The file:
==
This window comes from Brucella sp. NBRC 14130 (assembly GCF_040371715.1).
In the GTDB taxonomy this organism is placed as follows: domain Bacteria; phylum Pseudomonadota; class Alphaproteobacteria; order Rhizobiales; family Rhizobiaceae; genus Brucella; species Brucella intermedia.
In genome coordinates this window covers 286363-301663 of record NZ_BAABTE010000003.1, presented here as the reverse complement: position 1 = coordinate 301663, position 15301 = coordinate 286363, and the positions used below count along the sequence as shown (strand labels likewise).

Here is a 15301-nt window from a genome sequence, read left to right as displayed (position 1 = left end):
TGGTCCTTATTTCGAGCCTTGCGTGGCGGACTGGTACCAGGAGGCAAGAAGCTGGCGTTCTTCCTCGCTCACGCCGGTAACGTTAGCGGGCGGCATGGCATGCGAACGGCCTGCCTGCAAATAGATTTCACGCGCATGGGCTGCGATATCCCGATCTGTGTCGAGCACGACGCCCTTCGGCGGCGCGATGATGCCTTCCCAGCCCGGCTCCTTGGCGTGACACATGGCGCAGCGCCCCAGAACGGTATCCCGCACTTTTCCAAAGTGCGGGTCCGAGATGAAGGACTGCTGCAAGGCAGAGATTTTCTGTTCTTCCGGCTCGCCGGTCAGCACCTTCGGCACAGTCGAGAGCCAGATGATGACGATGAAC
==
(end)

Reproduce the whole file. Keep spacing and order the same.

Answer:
This window comes from Brucella sp. NBRC 14130 (assembly GCF_040371715.1).
In the GTDB taxonomy this organism is placed as follows: domain Bacteria; phylum Pseudomonadota; class Alphaproteobacteria; order Rhizobiales; family Rhizobiaceae; genus Brucella; species Brucella intermedia.
In genome coordinates this window covers 286363-301663 of record NZ_BAABTE010000003.1, presented here as the reverse complement: position 1 = coordinate 301663, position 15301 = coordinate 286363, and the positions used below count along the sequence as shown (strand labels likewise).

Here is a 15301-nt window from a genome sequence, read left to right as displayed (position 1 = left end):
TGGTCCTTATTTCGAGCCTTGCGTGGCGGACTGGTACCAGGAGGCAAGAAGCTGGCGTTCTTCCTCGCTCACGCCGGTAACGTTAGCGGGCGGCATGGCATGCGAACGGCCTGCCTGCAAATAGATTTCACGCGCATGGGCTGCGATATCCCGATCTGTGTCGAGCACGACGCCCTTCGGCGGCGCGATGATGCCTTCCCAGCCCGGCTCCTTGGCGTGACACATGGCGCAGCGCCCCAGAACGGTATCCCGCACTTTTCCAAAGTGCGGGTCCGAGATGAAGGACTGCTGCAAGGCAGAGATTTTCTGTTCTTCCGGCTCGCCGGTCAGCACCTTCGGCACAGTCGAGAGCCAGATGATGACGATGAAC